Security: A Frank Debate Is Needed on NATO’s Future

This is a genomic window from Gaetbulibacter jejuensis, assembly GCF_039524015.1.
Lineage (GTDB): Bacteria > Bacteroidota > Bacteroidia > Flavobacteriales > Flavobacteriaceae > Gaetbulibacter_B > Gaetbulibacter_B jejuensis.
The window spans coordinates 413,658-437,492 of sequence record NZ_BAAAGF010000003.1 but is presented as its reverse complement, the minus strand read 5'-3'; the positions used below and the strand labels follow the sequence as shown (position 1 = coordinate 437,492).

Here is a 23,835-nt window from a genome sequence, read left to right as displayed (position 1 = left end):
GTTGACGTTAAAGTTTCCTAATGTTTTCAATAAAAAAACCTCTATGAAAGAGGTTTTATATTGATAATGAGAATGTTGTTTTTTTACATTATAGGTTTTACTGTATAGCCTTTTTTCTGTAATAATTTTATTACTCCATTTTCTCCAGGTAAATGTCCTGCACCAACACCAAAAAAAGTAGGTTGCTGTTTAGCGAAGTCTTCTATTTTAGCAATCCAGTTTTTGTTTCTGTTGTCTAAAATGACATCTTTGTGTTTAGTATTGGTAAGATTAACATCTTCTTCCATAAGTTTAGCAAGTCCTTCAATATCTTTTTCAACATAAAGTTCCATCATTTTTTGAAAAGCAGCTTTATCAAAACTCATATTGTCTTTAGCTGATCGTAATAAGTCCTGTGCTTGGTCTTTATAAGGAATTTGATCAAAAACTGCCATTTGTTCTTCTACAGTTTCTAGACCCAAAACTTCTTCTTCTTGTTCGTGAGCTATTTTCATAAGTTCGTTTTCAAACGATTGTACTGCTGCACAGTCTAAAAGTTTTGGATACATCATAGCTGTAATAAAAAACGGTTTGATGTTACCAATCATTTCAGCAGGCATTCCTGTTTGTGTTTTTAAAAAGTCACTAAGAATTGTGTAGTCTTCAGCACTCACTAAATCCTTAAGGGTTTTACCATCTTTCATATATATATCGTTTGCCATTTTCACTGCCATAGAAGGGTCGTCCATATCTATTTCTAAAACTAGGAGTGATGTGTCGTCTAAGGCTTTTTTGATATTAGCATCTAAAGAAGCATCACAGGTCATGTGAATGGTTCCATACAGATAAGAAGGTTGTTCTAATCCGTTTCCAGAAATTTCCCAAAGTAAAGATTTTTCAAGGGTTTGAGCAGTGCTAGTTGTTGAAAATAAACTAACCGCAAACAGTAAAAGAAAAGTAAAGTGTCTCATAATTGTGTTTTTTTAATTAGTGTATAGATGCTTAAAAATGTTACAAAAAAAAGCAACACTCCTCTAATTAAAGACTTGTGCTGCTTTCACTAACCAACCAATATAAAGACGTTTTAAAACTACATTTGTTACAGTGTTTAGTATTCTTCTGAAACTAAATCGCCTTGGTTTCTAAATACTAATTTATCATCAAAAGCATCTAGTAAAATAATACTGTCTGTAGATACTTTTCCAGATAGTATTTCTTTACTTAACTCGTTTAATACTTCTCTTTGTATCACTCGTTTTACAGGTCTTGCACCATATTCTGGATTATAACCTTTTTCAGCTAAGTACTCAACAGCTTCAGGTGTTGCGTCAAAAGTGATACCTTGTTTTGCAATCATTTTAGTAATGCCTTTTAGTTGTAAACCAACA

With the conclusion next year of the International Security Assistance Force (ISAF) mission in Afghanistan, NATO will have conducted over 25 operations on land, at sea, and in the air. In recent times, nearly 200,000 allied servicemen and -women have been deployed, mostly at a strategic distance outside Europe. The Kosovo Force (KFOR) presence continues, as does the Ocean Shield counter-piracy mission in the Gulf of Aden. The impact of all these operations on national finances, let alone human lives and injuries, has been substantial. Yet with NATO not engaged in Mali or Syria and focused instead on Patriot missiles in Turkey and missile defense in Central and Eastern Europe, there is no escaping the fact that the alliance will no longer be able to define itself by its ownership of large, ongoing operations. It needs to begin now to adapt to this new reality, most urgently in three areas.